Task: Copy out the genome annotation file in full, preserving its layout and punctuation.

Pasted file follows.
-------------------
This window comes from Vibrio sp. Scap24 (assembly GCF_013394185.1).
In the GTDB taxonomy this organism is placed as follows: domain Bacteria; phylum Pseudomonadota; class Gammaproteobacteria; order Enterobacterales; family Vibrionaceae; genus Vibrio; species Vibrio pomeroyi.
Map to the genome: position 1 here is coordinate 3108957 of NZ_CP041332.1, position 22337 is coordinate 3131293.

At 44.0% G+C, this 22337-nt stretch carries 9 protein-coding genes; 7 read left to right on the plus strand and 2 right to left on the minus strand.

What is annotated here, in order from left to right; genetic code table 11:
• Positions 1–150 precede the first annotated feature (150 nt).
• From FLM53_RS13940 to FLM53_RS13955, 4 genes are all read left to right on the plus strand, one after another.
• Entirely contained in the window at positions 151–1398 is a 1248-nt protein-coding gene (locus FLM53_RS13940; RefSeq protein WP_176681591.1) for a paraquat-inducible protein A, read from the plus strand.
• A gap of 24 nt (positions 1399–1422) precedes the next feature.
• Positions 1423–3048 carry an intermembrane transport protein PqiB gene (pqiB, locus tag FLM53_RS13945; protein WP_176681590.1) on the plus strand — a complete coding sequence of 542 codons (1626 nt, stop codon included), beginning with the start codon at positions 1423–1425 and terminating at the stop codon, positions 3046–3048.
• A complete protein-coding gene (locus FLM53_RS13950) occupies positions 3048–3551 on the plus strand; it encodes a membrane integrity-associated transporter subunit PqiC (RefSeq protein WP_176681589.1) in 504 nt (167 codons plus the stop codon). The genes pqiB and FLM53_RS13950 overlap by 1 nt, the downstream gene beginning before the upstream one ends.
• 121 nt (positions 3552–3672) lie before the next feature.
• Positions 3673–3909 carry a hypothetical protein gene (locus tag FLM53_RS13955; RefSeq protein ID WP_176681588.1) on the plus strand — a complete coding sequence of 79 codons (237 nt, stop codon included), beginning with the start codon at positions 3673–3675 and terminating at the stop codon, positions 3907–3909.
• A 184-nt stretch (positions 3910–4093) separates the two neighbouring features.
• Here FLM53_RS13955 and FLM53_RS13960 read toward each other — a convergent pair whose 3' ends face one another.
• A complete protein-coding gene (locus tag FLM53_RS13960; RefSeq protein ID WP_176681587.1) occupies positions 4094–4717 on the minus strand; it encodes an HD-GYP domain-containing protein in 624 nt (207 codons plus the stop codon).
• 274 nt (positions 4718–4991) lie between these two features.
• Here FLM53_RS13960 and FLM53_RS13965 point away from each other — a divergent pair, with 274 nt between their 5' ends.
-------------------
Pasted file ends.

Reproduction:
This window comes from Vibrio sp. Scap24 (assembly GCF_013394185.1).
In the GTDB taxonomy this organism is placed as follows: domain Bacteria; phylum Pseudomonadota; class Gammaproteobacteria; order Enterobacterales; family Vibrionaceae; genus Vibrio; species Vibrio pomeroyi.
Map to the genome: position 1 here is coordinate 3108957 of NZ_CP041332.1, position 22337 is coordinate 3131293.

At 44.0% G+C, this 22337-nt stretch carries 9 protein-coding genes; 7 read left to right on the plus strand and 2 right to left on the minus strand.

What is annotated here, in order from left to right; genetic code table 11:
• Positions 1–150 precede the first annotated feature (150 nt).
• From FLM53_RS13940 to FLM53_RS13955, 4 genes are all read left to right on the plus strand, one after another.
• Entirely contained in the window at positions 151–1398 is a 1248-nt protein-coding gene (locus FLM53_RS13940; RefSeq protein WP_176681591.1) for a paraquat-inducible protein A, read from the plus strand.
• A gap of 24 nt (positions 1399–1422) precedes the next feature.
• Positions 1423–3048 carry an intermembrane transport protein PqiB gene (pqiB, locus tag FLM53_RS13945; protein WP_176681590.1) on the plus strand — a complete coding sequence of 542 codons (1626 nt, stop codon included), beginning with the start codon at positions 1423–1425 and terminating at the stop codon, positions 3046–3048.
• A complete protein-coding gene (locus FLM53_RS13950) occupies positions 3048–3551 on the plus strand; it encodes a membrane integrity-associated transporter subunit PqiC (RefSeq protein WP_176681589.1) in 504 nt (167 codons plus the stop codon). The genes pqiB and FLM53_RS13950 overlap by 1 nt, the downstream gene beginning before the upstream one ends.
• 121 nt (positions 3552–3672) lie before the next feature.
• Positions 3673–3909 carry a hypothetical protein gene (locus tag FLM53_RS13955; RefSeq protein ID WP_176681588.1) on the plus strand — a complete coding sequence of 79 codons (237 nt, stop codon included), beginning with the start codon at positions 3673–3675 and terminating at the stop codon, positions 3907–3909.
• A 184-nt stretch (positions 3910–4093) separates the two neighbouring features.
• Here FLM53_RS13955 and FLM53_RS13960 read toward each other — a convergent pair whose 3' ends face one another.
• A complete protein-coding gene (locus tag FLM53_RS13960; RefSeq protein ID WP_176681587.1) occupies positions 4094–4717 on the minus strand; it encodes an HD-GYP domain-containing protein in 624 nt (207 codons plus the stop codon).
• 274 nt (positions 4718–4991) lie between these two features.
• Here FLM53_RS13960 and FLM53_RS13965 point away from each other — a divergent pair, with 274 nt between their 5' ends.